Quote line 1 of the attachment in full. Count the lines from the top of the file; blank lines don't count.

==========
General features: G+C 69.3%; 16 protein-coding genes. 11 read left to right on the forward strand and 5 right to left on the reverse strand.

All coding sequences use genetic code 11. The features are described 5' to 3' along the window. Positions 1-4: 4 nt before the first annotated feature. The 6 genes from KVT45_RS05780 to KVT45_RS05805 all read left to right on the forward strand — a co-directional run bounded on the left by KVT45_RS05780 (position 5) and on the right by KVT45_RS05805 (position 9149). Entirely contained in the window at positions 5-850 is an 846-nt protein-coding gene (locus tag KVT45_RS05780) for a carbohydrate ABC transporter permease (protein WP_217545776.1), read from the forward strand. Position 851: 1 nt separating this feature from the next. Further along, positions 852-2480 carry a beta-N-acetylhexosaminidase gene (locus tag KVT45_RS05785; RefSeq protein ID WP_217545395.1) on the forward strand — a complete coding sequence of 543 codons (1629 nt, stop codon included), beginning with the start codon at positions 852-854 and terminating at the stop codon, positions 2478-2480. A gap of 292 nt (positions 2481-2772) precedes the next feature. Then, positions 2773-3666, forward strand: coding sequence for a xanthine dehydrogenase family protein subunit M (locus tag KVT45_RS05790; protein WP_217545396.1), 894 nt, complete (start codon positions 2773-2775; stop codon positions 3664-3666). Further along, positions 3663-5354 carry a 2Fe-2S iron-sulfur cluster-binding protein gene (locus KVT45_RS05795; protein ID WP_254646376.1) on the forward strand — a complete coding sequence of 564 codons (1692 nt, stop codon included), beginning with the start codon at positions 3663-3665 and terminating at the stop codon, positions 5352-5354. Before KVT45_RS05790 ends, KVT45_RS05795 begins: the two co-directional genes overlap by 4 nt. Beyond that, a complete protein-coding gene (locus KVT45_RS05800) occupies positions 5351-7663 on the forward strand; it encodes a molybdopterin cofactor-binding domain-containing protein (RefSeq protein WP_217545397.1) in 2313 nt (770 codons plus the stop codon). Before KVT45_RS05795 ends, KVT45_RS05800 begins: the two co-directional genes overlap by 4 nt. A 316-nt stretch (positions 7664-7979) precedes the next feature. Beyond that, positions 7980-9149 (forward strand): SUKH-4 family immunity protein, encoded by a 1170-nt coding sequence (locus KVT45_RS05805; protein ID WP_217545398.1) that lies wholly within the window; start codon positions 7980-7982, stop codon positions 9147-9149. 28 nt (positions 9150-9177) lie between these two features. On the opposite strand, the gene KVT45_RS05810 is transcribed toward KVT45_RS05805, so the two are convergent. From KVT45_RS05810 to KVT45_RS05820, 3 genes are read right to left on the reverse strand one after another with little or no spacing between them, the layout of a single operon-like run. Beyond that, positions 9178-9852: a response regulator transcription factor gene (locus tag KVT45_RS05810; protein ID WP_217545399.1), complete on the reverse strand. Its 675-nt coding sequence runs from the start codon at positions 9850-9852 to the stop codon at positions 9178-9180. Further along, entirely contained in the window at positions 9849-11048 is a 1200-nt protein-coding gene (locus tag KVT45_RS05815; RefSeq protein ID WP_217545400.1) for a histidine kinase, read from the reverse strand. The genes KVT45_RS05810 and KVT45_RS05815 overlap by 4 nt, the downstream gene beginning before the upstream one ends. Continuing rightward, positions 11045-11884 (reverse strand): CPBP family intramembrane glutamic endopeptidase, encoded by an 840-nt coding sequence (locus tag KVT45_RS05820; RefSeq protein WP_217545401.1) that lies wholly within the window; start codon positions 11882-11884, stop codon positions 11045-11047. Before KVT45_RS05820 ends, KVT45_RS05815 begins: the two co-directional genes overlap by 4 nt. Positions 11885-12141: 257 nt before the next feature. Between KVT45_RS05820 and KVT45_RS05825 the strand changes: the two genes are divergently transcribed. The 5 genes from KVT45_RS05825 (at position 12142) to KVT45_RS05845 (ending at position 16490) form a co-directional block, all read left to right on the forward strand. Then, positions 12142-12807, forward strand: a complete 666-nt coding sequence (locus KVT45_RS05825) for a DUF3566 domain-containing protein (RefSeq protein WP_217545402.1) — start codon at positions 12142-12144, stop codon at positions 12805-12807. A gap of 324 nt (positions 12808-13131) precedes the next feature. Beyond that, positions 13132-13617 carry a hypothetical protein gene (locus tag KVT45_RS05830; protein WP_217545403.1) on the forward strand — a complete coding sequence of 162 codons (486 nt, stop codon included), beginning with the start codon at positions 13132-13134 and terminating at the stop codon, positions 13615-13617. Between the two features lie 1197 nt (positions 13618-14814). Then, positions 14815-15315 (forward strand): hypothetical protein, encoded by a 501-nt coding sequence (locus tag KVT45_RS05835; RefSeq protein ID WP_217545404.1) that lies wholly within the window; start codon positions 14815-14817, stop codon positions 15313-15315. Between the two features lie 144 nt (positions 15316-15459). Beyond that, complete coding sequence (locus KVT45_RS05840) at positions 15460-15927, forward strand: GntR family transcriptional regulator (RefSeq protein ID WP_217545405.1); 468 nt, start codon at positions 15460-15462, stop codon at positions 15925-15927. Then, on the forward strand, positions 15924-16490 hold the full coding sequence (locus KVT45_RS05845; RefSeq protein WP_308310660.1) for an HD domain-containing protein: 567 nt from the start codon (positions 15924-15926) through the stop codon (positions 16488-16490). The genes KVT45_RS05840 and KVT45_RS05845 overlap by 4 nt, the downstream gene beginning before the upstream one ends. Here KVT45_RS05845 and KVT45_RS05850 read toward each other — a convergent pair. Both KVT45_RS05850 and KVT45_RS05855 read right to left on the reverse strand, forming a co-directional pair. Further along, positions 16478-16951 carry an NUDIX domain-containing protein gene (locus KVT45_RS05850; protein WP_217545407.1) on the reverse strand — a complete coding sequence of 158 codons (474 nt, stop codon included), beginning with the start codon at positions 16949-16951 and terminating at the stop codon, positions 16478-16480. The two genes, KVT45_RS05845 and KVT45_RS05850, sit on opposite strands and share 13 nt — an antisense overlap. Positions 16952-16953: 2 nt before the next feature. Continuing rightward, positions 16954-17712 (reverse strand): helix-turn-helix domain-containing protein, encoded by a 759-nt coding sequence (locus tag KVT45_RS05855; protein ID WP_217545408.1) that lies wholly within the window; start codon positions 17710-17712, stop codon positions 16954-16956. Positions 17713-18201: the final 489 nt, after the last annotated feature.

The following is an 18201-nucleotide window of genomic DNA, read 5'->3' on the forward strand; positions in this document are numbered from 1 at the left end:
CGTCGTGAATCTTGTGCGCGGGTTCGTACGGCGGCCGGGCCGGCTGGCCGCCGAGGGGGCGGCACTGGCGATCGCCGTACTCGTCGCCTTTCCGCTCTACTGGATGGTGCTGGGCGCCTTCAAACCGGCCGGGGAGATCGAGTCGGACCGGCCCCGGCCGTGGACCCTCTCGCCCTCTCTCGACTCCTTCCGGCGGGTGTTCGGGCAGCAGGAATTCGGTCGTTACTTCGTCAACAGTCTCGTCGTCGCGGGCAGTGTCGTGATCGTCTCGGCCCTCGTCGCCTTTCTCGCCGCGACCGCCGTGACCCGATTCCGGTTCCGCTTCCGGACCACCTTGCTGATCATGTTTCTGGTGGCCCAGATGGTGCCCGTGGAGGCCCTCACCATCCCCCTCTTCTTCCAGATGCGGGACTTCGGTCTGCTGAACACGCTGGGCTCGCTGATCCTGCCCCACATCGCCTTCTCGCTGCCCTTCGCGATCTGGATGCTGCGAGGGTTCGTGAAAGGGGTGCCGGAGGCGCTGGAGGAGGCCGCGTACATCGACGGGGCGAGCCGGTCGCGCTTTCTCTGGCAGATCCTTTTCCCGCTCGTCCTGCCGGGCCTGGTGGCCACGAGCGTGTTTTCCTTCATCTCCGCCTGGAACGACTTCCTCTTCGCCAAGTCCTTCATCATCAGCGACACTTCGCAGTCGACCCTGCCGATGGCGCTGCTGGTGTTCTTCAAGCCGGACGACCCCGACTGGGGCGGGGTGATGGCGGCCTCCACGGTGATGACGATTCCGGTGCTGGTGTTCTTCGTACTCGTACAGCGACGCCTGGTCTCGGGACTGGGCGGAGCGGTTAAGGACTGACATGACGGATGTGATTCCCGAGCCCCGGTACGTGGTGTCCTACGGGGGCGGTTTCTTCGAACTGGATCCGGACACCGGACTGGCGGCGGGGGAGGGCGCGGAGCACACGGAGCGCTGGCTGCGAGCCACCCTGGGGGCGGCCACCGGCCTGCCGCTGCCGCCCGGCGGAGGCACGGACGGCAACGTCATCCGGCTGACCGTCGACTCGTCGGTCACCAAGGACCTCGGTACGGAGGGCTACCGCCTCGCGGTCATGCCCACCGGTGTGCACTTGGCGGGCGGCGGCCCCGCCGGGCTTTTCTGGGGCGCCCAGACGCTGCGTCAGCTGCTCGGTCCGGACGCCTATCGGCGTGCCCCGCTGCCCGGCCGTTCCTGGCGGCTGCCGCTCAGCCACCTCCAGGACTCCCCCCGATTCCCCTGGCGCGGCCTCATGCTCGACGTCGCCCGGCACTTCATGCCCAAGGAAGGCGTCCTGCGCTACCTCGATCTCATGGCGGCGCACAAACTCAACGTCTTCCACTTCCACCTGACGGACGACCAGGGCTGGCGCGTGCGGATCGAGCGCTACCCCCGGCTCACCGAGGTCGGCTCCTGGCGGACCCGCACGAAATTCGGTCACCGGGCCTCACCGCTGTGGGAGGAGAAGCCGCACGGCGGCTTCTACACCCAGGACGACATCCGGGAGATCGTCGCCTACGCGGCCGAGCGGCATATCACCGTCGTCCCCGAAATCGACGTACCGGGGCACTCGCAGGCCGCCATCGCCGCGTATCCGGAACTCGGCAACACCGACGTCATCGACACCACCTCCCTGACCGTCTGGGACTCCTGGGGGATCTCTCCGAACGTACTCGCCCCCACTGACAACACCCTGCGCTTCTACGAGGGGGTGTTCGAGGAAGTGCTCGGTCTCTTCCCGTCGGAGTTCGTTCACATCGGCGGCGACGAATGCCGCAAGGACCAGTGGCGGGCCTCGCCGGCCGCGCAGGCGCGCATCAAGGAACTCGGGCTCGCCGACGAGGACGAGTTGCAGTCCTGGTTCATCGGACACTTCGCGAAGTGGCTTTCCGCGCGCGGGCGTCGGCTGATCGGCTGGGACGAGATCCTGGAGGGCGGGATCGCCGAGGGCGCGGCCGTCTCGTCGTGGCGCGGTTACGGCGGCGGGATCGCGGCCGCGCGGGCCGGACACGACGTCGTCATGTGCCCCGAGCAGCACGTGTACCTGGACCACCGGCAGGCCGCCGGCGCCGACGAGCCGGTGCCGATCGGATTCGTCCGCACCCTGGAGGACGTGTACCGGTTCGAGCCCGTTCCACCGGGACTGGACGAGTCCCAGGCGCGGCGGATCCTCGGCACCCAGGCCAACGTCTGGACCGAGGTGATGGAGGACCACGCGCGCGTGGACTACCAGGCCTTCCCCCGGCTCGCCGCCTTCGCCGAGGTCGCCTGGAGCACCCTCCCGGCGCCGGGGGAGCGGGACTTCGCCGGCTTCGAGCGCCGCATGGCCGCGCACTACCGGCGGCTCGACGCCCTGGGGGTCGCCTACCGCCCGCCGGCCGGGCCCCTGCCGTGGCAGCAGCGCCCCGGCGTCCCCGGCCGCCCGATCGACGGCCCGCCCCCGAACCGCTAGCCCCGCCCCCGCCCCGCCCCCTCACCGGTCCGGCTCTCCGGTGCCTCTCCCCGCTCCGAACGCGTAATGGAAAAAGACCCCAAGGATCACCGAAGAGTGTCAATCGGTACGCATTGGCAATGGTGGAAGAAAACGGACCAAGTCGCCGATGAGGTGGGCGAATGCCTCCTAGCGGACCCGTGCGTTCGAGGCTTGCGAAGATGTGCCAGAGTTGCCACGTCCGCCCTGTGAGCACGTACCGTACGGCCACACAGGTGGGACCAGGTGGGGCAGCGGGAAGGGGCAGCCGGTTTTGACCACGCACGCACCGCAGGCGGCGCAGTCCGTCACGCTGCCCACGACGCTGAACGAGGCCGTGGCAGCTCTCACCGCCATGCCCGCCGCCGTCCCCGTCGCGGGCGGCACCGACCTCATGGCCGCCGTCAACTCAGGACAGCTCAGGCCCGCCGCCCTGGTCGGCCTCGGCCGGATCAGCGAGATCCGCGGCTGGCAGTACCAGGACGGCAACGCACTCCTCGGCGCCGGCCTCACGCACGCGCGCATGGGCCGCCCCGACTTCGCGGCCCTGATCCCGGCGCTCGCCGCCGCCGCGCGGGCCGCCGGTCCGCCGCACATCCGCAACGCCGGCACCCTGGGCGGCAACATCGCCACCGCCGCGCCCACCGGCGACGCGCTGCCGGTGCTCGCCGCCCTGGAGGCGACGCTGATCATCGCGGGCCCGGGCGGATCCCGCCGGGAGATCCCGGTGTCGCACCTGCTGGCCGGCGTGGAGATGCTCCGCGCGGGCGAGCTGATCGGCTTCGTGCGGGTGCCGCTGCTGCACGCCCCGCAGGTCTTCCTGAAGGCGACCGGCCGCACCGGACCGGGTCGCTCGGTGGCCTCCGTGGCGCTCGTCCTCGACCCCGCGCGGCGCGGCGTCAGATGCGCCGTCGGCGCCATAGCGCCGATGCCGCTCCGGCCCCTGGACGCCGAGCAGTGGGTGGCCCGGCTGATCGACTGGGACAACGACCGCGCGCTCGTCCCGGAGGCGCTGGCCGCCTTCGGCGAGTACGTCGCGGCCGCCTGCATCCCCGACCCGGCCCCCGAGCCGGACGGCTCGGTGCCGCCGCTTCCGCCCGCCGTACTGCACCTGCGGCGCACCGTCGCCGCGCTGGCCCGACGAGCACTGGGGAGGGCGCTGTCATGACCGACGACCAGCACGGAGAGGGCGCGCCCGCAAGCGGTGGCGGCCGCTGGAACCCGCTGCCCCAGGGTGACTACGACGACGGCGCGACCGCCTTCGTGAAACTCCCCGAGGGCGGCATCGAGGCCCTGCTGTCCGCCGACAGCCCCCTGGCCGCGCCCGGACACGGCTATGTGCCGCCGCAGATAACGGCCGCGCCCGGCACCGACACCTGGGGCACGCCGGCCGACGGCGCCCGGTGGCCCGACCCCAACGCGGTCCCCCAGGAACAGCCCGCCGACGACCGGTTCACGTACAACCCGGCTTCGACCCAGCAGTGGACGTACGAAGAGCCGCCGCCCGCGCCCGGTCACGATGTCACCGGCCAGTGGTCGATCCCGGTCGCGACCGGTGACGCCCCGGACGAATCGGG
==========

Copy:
General features: G+C 69.3%; 16 protein-coding genes. 11 read left to right on the forward strand and 5 right to left on the reverse strand.